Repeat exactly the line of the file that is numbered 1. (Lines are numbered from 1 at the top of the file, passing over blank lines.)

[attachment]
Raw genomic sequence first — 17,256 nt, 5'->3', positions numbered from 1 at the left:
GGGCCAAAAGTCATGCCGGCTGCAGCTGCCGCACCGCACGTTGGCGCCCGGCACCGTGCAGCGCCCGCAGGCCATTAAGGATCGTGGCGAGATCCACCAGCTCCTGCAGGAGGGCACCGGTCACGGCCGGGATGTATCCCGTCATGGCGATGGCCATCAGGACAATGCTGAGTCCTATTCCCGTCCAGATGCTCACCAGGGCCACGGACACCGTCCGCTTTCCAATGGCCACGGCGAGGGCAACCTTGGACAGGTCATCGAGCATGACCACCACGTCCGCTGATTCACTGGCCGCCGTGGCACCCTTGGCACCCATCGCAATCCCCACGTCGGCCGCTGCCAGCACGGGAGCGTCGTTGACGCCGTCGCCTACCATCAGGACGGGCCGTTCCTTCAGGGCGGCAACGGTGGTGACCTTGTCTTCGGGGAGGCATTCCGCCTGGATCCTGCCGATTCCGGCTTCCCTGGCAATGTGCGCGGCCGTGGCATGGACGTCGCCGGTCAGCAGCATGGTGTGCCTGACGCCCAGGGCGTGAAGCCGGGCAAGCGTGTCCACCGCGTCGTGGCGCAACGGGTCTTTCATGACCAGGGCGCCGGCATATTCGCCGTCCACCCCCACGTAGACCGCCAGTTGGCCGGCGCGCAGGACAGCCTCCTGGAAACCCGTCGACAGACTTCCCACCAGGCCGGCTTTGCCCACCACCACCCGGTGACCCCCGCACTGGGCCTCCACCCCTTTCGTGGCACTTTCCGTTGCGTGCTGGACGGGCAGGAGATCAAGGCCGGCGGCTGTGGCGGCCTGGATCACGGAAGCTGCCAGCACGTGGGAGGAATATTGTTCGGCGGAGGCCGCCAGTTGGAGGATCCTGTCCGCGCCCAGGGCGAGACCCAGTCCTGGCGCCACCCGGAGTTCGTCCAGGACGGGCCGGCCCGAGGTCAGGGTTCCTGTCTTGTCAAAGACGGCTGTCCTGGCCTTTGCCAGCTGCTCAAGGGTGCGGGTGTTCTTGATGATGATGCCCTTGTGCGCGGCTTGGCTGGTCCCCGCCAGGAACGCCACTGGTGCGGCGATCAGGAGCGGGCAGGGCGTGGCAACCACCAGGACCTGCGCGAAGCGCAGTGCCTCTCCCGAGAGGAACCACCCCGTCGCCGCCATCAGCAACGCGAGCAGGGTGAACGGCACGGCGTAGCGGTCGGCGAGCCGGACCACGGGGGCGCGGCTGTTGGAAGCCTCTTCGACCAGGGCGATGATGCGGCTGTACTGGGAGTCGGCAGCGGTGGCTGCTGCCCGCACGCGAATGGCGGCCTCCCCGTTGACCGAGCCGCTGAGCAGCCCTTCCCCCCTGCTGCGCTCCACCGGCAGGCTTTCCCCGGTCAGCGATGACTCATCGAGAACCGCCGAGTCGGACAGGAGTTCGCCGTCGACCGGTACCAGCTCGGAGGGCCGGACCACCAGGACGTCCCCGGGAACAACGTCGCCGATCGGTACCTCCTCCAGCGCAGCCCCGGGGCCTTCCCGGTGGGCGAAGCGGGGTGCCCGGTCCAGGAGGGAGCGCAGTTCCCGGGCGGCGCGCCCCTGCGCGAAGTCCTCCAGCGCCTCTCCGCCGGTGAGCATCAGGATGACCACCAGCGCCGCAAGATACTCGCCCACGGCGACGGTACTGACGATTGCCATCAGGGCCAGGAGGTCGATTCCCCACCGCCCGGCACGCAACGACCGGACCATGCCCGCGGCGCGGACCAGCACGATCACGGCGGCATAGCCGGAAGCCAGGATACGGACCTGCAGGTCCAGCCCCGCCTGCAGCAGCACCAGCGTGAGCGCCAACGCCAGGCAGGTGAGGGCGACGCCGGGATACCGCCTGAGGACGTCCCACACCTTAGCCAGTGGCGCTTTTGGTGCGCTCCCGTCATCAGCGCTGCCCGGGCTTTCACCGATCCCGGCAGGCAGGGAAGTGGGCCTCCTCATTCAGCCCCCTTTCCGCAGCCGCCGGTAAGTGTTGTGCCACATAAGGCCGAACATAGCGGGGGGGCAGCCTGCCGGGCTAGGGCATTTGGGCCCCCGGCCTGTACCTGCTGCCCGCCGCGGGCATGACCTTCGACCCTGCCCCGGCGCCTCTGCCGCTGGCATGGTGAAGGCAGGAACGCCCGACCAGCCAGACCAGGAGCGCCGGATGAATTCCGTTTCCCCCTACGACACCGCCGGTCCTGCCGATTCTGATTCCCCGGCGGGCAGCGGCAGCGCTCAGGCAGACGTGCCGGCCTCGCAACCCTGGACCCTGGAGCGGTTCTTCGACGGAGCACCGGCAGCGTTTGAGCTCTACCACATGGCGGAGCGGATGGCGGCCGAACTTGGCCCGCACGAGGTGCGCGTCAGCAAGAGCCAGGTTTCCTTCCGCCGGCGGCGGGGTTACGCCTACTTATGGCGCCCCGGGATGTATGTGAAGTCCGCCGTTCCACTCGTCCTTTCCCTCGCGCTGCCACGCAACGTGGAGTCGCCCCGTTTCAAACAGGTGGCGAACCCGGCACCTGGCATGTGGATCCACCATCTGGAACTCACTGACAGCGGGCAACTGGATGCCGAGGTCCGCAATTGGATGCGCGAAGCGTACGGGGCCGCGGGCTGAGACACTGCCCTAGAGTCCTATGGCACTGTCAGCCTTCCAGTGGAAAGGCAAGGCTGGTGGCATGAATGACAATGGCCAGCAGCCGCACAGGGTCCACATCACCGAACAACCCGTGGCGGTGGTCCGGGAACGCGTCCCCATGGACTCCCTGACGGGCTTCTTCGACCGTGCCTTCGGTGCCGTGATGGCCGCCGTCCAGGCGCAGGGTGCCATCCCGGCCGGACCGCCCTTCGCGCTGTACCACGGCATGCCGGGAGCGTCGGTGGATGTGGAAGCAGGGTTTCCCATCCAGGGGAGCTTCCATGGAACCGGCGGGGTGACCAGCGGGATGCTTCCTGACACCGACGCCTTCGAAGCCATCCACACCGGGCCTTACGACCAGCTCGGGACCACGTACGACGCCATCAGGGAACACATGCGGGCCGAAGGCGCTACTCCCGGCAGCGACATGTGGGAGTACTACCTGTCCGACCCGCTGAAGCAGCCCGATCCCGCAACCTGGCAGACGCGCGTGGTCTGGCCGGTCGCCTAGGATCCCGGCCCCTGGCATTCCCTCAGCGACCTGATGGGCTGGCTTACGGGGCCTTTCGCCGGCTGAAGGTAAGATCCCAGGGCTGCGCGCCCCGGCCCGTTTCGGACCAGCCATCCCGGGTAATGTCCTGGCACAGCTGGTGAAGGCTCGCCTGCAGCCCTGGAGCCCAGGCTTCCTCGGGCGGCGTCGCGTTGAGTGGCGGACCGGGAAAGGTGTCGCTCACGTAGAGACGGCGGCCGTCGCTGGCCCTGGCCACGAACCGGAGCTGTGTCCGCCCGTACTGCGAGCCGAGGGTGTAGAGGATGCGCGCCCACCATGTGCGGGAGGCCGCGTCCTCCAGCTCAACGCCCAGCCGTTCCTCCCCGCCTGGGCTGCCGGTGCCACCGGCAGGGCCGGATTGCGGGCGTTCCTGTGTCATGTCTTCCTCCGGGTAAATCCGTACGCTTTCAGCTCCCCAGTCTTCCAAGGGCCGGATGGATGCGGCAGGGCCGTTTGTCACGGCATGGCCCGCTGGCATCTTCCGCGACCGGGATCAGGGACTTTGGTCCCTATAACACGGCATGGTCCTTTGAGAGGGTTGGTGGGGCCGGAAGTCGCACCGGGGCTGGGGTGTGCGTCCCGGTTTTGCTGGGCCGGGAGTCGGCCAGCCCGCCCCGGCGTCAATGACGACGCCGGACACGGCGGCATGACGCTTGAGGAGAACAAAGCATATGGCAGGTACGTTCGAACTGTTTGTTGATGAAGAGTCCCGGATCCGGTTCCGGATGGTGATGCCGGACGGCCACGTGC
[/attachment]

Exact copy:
Raw genomic sequence first — 17,256 nt, 5'->3', positions numbered from 1 at the left: